Rear-wheel-drive and no traction control meant that the first versions were best approached with a racing driver’s reflexes and a lot of self control. Dry weather handling was impressive but in the wet the best thing to do was to leave the car parked safely at home and take the bus. From 1993 onwards, the need to use public transport in inclement weather was done away with thanks to the introduction of the all-wheel-drive VT model (below). This models updated electronically adjustable dampers and improved brakes were also made available on the RWD variants.

2884 Diablos found homes during the model’s 11year production life, outselling the Countach by over 800 units. This despite a change in ownership and a four-year shorter production run. There were a number of updates and improvements over the years and just like with its predecessor, the Diablo become ever quicker and more complex.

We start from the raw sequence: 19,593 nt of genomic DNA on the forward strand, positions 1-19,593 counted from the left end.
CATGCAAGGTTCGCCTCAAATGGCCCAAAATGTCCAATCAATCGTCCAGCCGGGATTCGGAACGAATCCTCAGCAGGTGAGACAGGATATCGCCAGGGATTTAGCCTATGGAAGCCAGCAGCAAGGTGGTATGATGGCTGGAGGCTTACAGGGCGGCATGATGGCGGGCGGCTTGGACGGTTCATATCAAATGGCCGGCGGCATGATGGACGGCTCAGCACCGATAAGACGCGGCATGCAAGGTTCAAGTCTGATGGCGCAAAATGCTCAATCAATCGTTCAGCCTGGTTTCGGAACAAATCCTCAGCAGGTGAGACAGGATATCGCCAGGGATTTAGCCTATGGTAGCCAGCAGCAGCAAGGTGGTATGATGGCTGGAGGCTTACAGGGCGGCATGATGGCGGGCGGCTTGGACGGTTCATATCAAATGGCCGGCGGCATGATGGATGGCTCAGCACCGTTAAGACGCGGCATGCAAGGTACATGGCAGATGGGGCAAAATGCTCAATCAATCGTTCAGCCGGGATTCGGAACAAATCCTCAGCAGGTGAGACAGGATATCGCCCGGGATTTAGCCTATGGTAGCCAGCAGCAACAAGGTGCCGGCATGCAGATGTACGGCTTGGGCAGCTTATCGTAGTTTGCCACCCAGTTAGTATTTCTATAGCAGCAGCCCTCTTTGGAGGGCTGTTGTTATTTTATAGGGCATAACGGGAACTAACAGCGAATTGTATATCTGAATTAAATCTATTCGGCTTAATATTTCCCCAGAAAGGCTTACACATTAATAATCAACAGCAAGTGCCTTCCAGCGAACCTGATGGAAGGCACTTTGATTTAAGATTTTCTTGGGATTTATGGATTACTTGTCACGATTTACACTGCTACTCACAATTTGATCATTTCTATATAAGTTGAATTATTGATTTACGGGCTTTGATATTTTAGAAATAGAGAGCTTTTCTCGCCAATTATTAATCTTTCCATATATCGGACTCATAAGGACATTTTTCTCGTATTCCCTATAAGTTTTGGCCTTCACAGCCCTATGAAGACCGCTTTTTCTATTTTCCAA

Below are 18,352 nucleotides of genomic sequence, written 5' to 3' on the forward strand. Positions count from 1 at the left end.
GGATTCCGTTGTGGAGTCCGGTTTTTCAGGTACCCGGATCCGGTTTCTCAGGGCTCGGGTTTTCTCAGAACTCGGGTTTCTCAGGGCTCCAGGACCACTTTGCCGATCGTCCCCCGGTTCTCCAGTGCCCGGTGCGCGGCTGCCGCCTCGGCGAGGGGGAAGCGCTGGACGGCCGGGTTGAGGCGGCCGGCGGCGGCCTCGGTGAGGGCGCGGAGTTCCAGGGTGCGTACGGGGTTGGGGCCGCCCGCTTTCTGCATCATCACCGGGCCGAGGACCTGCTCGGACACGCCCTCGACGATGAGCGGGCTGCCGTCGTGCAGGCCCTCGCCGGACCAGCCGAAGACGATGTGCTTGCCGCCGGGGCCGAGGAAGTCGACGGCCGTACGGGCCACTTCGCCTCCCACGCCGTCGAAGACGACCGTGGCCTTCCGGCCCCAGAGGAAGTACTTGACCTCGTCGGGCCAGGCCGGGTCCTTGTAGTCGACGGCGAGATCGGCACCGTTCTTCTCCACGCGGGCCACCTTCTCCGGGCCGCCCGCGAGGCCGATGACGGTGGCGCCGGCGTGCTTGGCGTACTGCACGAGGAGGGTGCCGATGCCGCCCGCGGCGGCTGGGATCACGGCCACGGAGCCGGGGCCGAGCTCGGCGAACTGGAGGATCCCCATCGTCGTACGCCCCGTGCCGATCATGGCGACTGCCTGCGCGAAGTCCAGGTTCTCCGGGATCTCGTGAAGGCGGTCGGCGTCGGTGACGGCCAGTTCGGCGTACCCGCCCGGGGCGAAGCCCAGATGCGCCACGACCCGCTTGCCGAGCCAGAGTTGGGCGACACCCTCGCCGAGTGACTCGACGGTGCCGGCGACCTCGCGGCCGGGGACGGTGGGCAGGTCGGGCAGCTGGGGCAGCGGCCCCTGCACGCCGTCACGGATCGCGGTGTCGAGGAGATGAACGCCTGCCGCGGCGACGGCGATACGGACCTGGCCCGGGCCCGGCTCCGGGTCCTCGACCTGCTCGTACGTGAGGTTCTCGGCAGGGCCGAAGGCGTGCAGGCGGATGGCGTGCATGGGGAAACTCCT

Special edition cars such as the SE30, Jota, GT, GT-R as well as various race versions were also produced. The standard variants were available in RWD, AWD and both roadster and coupé body styles. Power outputs steadily increased from 485bhp to over 550bhp in the runout 6.0-litre VT models (below).

While drivability and general useability were leaps ahead of the unruly Countach, underestimate the Diablo at your peril. It may have been sent to finishing school by Audi in its final years but this is still a decidedly old-school supercar with all the joys and pitfalls that entails. Languishing for decades in the shadow of its angular forebear, the demand for these cars has been on the rise.